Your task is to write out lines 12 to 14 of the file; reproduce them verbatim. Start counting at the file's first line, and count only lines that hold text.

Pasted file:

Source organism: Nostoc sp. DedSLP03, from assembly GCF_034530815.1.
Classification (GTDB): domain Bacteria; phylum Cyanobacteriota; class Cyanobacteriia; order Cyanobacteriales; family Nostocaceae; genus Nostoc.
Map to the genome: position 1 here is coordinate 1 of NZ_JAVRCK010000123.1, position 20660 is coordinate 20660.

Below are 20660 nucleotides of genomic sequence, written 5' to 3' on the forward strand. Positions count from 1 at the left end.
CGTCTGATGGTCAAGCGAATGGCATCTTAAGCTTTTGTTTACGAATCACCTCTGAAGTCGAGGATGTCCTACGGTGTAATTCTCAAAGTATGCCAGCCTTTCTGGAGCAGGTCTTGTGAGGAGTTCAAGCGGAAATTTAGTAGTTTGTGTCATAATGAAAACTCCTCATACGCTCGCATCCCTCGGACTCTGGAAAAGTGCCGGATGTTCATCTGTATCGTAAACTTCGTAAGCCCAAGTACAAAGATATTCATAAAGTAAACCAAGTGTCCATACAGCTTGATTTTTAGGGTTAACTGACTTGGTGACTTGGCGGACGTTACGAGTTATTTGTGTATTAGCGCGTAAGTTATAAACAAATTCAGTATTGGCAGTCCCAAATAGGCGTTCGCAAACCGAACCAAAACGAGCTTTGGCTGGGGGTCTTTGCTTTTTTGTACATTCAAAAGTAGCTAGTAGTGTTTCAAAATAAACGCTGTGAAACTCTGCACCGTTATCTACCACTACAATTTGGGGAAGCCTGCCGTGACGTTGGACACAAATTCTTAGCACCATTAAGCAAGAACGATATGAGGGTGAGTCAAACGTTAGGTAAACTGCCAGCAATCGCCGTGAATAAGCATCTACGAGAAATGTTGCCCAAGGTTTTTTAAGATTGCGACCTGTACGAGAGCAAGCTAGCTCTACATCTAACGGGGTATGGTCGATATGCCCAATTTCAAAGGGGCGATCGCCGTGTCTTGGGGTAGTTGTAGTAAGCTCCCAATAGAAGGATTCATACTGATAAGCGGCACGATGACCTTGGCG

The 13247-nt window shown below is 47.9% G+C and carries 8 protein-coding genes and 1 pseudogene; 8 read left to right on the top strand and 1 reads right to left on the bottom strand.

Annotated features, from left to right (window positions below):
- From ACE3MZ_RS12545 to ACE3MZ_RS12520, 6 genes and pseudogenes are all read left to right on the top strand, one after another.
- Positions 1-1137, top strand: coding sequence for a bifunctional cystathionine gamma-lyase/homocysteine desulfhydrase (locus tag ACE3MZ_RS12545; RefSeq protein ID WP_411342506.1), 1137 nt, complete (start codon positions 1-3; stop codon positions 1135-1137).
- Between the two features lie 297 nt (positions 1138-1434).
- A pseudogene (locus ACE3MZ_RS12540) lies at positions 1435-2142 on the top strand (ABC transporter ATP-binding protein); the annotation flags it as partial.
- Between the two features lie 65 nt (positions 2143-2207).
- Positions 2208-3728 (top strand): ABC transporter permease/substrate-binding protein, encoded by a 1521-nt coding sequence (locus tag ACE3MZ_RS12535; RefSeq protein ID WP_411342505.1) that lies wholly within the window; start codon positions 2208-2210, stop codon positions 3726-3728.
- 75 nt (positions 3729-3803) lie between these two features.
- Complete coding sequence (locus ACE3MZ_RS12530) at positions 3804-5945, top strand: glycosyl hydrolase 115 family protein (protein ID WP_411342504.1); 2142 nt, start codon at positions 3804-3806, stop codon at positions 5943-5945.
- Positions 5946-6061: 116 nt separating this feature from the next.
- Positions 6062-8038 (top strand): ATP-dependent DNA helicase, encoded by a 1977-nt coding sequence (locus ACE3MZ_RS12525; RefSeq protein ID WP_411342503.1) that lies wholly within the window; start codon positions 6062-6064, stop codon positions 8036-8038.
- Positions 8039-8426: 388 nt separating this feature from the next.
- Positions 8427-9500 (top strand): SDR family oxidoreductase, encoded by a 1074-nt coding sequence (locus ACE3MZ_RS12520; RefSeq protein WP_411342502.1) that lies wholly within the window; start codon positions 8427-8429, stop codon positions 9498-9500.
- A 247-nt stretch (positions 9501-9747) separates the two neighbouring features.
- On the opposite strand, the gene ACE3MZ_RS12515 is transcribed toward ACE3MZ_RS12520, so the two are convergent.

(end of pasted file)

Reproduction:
- Between the two features lie 65 nt (positions 2143-2207).
- Positions 2208-3728 (top strand): ABC transporter permease/substrate-binding protein, encoded by a 1521-nt coding sequence (locus tag ACE3MZ_RS12535; RefSeq protein ID WP_411342505.1) that lies wholly within the window; start codon positions 2208-2210, stop codon positions 3726-3728.
- 75 nt (positions 3729-3803) lie between these two features.